Wetlands within Tsavo East, which support up to 50,000 local people, will be restored. Plus, the ecological integrity of Tsavo East will be maintained by linking the protected area through forested corridors for the migration of wildlife. More than 30,000 students, community forests keepers, loggers, farmers associations, landowners, ranchers and community residents will participate in wildlife conservation and habitat restoration. One of the major outcomes of this project will be conservation of the rangelands–more than 15,000 hectares outside the protected National Park.
Multinational Reforestation and Community Education Project: Earth Keepers Centre Kenya plans an integrated reforestation, conservation and community education campaign. The Smart by Nature: Nurseries of Excellence Project (SNNOE) will conduct tree planting and education involving schools and colleges. The SNNOE Project will spread its cost-effective plans by establishing several nurseries in the region to serve local communities. Earth Keepers Centre of Kenya will start 100 small, local nurseries and plant two million trees per year. We can spread the project to Burundi, Rwanda, Tanzania and Uganda.
School-Based Reforestation Project: This project will be implemented by 20 schools, including students, teachers and parents in Muleba District, Tanzania. The project will plant at least 720,000 trees (fruit trees and multi-purpose trees for firewood, poles and shade). We will plant two million trees over two years. Tree fruit production can improve the food security and living standards. On the global scale, considerable potential exists for Tanzania to increase fruit production for export markets.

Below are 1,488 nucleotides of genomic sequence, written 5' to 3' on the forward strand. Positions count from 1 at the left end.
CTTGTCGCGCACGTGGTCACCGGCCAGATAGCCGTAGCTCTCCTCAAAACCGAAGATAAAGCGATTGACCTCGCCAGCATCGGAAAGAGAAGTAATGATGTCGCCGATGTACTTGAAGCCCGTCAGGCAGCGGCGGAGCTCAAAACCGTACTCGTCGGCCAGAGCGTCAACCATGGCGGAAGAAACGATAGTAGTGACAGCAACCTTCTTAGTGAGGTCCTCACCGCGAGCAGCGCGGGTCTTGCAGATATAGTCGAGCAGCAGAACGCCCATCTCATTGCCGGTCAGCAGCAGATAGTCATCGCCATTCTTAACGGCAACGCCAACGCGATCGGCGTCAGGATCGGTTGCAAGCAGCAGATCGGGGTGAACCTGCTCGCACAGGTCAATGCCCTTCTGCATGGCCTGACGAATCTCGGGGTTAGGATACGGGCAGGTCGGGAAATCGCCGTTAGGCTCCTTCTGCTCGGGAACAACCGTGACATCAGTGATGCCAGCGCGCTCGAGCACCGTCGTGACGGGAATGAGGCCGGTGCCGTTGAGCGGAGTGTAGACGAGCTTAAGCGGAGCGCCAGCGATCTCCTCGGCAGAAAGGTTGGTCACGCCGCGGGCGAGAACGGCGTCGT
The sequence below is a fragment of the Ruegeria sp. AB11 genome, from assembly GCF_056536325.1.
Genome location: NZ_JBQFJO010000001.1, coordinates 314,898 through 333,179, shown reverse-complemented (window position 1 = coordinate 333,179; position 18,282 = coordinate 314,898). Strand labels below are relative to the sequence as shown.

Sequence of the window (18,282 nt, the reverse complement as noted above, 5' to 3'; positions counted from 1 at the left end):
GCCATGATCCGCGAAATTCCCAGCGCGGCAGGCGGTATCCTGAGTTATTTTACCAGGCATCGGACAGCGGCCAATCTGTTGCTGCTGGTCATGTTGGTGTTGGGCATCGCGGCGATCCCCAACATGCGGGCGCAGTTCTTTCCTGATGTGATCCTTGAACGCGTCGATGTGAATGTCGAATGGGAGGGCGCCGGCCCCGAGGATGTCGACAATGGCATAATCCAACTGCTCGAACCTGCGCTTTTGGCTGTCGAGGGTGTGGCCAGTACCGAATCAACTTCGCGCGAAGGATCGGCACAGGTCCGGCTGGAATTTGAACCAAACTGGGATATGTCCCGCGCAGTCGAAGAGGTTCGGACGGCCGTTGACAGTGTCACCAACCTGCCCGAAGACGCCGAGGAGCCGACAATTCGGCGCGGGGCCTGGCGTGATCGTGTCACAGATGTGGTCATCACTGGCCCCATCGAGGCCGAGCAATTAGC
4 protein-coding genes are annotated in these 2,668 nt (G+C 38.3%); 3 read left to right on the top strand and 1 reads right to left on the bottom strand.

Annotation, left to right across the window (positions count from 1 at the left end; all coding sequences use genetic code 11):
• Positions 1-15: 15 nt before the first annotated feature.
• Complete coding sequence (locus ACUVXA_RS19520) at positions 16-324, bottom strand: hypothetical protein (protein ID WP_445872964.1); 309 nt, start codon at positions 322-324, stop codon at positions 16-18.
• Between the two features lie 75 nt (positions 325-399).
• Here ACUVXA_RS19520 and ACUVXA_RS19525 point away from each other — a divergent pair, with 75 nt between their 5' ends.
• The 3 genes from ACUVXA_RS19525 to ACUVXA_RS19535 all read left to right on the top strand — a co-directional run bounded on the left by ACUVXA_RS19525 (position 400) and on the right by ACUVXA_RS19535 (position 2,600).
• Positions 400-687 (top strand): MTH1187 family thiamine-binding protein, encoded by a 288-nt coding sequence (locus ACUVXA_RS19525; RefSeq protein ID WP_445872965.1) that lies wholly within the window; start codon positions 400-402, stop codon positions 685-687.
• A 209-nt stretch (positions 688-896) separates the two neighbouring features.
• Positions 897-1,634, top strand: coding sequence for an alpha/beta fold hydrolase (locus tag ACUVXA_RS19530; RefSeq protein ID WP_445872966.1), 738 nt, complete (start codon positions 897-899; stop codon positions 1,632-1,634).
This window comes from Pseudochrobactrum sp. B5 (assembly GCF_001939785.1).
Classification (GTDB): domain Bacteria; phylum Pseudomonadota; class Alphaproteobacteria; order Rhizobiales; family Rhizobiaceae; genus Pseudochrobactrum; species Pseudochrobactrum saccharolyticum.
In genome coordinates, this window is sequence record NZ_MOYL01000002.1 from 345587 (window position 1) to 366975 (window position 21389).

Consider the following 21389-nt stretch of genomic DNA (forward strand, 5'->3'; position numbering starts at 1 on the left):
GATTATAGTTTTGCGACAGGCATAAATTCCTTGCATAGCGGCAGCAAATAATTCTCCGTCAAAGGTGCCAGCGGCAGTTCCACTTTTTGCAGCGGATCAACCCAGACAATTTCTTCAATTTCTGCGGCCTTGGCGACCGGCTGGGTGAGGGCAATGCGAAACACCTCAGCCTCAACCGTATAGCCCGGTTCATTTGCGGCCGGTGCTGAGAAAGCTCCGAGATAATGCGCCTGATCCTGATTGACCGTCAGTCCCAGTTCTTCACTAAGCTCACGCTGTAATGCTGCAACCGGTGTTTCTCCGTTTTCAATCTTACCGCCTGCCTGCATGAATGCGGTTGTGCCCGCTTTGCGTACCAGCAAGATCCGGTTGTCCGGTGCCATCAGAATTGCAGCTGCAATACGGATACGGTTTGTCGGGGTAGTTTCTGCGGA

The project will build the capacity of young farmers and students, to engage in or expand integrated fruit growing and agroforestry activities for improved food security and income generation. More than 10,000 people will benefit indirectly from the project through improved food security, nutrition and income generation.
Action for Ngono Basin Reforestation (ACT-NGONO) will conduct this project. It was formed in Muleba District-Tanzania in 2006 to protect the environment, while advancing health, education and economic growth. The organization has been involved in community-based projects including, beekeeping, tree nursery development, youth, women and community based environmental education.
Who will take these actions?
The Mellowswan Foundation Africa-Tanzania and Sacred Seedlings are collaborating with:
- The United Republic of Tanzania
- District Councils across Tanzania
- District Forestry Departments throughout Tanzania
- District Beekeeping Departments across Tanzania
- Youth Link Kenya
- Earth Keepers Centre Kenya
- Megabridge Foundation Kenya
- Action for Ngono Basin Reforestation (Tanzania)